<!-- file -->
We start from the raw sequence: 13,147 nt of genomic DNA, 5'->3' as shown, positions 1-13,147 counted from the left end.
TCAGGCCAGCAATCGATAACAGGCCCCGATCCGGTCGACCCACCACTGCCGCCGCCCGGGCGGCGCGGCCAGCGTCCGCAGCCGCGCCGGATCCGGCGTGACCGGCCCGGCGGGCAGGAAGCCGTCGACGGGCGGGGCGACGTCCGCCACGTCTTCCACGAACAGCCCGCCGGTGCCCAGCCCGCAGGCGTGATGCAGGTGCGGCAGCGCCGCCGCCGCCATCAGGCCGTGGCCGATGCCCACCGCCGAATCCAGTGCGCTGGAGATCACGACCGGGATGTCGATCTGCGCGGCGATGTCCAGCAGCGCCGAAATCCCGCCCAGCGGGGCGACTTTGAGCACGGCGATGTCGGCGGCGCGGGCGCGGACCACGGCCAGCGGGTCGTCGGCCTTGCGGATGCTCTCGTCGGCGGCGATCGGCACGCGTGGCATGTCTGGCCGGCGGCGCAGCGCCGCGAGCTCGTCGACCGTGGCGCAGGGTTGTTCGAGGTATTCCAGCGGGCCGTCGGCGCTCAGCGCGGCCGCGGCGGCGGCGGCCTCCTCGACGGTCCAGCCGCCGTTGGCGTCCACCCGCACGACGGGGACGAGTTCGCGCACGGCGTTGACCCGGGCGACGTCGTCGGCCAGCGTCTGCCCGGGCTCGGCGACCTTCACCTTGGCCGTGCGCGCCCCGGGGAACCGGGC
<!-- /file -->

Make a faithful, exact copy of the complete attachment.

We start from the raw sequence: 13,147 nt of genomic DNA, 5'->3' as shown, positions 1-13,147 counted from the left end.
TCAGGCCAGCAATCGATAACAGGCCCCGATCCGGTCGACCCACCACTGCCGCCGCCCGGGCGGCGCGGCCAGCGTCCGCAGCCGCGCCGGATCCGGCGTGACCGGCCCGGCGGGCAGGAAGCCGTCGACGGGCGGGGCGACGTCCGCCACGTCTTCCACGAACAGCCCGCCGGTGCCCAGCCCGCAGGCGTGATGCAGGTGCGGCAGCGCCGCCGCCGCCATCAGGCCGTGGCCGATGCCCACCGCCGAATCCAGTGCGCTGGAGATCACGACCGGGATGTCGATCTGCGCGGCGATGTCCAGCAGCGCCGAAATCCCGCCCAGCGGGGCGACTTTGAGCACGGCGATGTCGGCGGCGCGGGCGCGGACCACGGCCAGCGGGTCGTCGGCCTTGCGGATGCTCTCGTCGGCGGCGATCGGCACGCGTGGCATGTCTGGCCGGCGGCGCAGCGCCGCGAGCTCGTCGACCGTGGCGCAGGGTTGTTCGAGGTATTCCAGCGGGCCGTCGGCGCTCAGCGCGGCCGCGGCGGCGGCGGCCTCCTCGACGGTCCAGCCGCCGTTGGCGTCCACCCGCACGACGGGGACGAGTTCGCGCACGGCGTTGACCCGGGCGACGTCGTCGGCCAGCGTCTGCCCGGGCTCGGCGACCTTCACCTTGGCCGTGCGCGCCCCGGGGAACCGGGC